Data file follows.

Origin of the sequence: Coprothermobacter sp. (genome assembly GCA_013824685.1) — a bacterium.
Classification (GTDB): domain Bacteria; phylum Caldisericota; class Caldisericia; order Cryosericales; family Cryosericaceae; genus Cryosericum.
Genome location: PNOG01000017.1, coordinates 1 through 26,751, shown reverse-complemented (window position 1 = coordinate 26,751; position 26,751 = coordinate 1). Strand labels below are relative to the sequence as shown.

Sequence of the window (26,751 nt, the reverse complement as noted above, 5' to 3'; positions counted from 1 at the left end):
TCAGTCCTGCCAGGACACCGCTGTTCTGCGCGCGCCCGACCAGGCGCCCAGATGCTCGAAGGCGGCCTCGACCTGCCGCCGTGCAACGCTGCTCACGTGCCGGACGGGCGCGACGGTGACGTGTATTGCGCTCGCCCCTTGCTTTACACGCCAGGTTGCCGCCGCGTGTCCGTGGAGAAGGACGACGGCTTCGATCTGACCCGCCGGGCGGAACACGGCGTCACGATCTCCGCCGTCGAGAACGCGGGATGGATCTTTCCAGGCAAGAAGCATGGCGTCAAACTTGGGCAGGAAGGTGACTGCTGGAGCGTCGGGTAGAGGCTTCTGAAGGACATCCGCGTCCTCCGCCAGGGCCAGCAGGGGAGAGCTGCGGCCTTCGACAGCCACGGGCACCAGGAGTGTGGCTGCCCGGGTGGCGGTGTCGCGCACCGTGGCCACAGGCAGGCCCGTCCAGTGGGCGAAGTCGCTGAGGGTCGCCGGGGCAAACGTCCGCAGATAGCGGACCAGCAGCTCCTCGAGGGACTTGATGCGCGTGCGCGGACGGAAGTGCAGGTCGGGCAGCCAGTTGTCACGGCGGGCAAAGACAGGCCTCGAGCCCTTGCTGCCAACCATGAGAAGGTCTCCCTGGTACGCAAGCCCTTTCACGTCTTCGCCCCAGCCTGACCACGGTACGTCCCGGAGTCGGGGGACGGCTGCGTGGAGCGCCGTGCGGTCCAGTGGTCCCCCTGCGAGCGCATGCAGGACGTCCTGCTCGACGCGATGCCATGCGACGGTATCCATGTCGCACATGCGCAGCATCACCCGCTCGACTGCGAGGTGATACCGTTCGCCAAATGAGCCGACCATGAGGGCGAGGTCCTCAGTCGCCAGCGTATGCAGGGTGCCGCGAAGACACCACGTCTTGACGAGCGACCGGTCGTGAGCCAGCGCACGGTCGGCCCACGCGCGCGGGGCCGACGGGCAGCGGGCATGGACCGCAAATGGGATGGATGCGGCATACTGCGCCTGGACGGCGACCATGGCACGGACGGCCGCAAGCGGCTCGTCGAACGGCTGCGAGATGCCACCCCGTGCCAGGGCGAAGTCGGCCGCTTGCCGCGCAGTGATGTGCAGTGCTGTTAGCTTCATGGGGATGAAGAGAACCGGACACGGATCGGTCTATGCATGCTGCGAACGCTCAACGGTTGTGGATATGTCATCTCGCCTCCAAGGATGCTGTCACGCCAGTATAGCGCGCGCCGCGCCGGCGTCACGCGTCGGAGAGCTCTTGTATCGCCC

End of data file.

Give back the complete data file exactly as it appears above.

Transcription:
Origin of the sequence: Coprothermobacter sp. (genome assembly GCA_013824685.1) — a bacterium.
Classification (GTDB): domain Bacteria; phylum Caldisericota; class Caldisericia; order Cryosericales; family Cryosericaceae; genus Cryosericum.
Genome location: PNOG01000017.1, coordinates 1 through 26,751, shown reverse-complemented (window position 1 = coordinate 26,751; position 26,751 = coordinate 1). Strand labels below are relative to the sequence as shown.

Sequence of the window (26,751 nt, the reverse complement as noted above, 5' to 3'; positions counted from 1 at the left end):
TCAGTCCTGCCAGGACACCGCTGTTCTGCGCGCGCCCGACCAGGCGCCCAGATGCTCGAAGGCGGCCTCGACCTGCCGCCGTGCAACGCTGCTCACGTGCCGGACGGGCGCGACGGTGACGTGTATTGCGCTCGCCCCTTGCTTTACACGCCAGGTTGCCGCCGCGTGTCCGTGGAGAAGGACGACGGCTTCGATCTGACCCGCCGGGCGGAACACGGCGTCACGATCTCCGCCGTCGAGAACGCGGGATGGATCTTTCCAGGCAAGAAGCATGGCGTCAAACTTGGGCAGGAAGGTGACTGCTGGAGCGTCGGGTAGAGGCTTCTGAAGGACATCCGCGTCCTCCGCCAGGGCCAGCAGGGGAGAGCTGCGGCCTTCGACAGCCACGGGCACCAGGAGTGTGGCTGCCCGGGTGGCGGTGTCGCGCACCGTGGCCACAGGCAGGCCCGTCCAGTGGGCGAAGTCGCTGAGGGTCGCCGGGGCAAACGTCCGCAGATAGCGGACCAGCAGCTCCTCGAGGGACTTGATGCGCGTGCGCGGACGGAAGTGCAGGTCGGGCAGCCAGTTGTCACGGCGGGCAAAGACAGGCCTCGAGCCCTTGCTGCCAACCATGAGAAGGTCTCCCTGGTACGCAAGCCCTTTCACGTCTTCGCCCCAGCCTGACCACGGTACGTCCCGGAGTCGGGGGACGGCTGCGTGGAGCGCCGTGCGGTCCAGTGGTCCCCCTGCGAGCGCATGCAGGACGTCCTGCTCGACGCGATGCCATGCGACGGTATCCATGTCGCACATGCGCAGCATCACCCGCTCGACTGCGAGGTGATACCGTTCGCCAAATGAGCCGACCATGAGGGCGAGGTCCTCAGTCGCCAGCGTATGCAGGGTGCCGCGAAGACACCACGTCTTGACGAGCGACCGGTCGTGAGCCAGCGCACGGTCGGCCCACGCGCGCGGGGCCGACGGGCAGCGGGCATGGACCGCAAATGGGATGGATGCGGCATACTGCGCCTGGACGGCGACCATGGCACGGACGGCCGCAAGCGGCTCGTCGAACGGCTGCGAGATGCCACCCCGTGCCAGGGCGAAGTCGGCCGCTTGCCGCGCAGTGATGTGCAGTGCTGTTAGCTTCATGGGGATGAAGAGAACCGGACACGGATCGGTCTATGCATGCTGCGAACGCTCAACGGTTGTGGATATGTCATCTCGCCTCCAAGGATGCTGTCACGCCAGTATAGCGCGCGCCGCGCCGGCGTCACGCGTCGGAGAGCTCTTGTATCGCCC